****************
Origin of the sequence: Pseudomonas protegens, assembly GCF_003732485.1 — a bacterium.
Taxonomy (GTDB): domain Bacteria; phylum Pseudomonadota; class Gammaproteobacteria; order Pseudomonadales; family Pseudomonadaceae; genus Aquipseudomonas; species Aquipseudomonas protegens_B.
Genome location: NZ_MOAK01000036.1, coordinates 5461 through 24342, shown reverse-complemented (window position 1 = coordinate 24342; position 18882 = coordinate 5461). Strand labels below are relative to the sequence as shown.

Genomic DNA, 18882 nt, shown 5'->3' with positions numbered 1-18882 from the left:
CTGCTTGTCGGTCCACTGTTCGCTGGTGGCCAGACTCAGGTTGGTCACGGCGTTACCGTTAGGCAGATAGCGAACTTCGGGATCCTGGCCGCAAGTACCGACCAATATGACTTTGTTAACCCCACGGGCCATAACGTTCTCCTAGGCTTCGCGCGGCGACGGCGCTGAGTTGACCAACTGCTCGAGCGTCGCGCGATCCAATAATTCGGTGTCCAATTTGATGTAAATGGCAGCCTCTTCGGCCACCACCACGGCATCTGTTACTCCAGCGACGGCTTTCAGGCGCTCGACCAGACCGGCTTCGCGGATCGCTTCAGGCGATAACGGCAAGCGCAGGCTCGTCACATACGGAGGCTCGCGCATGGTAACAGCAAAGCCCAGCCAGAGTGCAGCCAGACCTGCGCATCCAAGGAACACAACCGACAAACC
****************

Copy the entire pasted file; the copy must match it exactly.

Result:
Origin of the sequence: Pseudomonas protegens, assembly GCF_003732485.1 — a bacterium.
Taxonomy (GTDB): domain Bacteria; phylum Pseudomonadota; class Gammaproteobacteria; order Pseudomonadales; family Pseudomonadaceae; genus Aquipseudomonas; species Aquipseudomonas protegens_B.
Genome location: NZ_MOAK01000036.1, coordinates 5461 through 24342, shown reverse-complemented (window position 1 = coordinate 24342; position 18882 = coordinate 5461). Strand labels below are relative to the sequence as shown.

Genomic DNA, 18882 nt, shown 5'->3' with positions numbered 1-18882 from the left:
CTGCTTGTCGGTCCACTGTTCGCTGGTGGCCAGACTCAGGTTGGTCACGGCGTTACCGTTAGGCAGATAGCGAACTTCGGGATCCTGGCCGCAAGTACCGACCAATATGACTTTGTTAACCCCACGGGCCATAACGTTCTCCTAGGCTTCGCGCGGCGACGGCGCTGAGTTGACCAACTGCTCGAGCGTCGCGCGATCCAATAATTCGGTGTCCAATTTGATGTAAATGGCAGCCTCTTCGGCCACCACCACGGCATCTGTTACTCCAGCGACGGCTTTCAGGCGCTCGACCAGACCGGCTTCGCGGATCGCTTCAGGCGATAACGGCAAGCGCAGGCTCGTCACATACGGAGGCTCGCGCATGGTAACAGCAAAGCCCAGCCAGAGTGCAGCCAGACCTGCGCATCCAAGGAACACAACCGACAAACC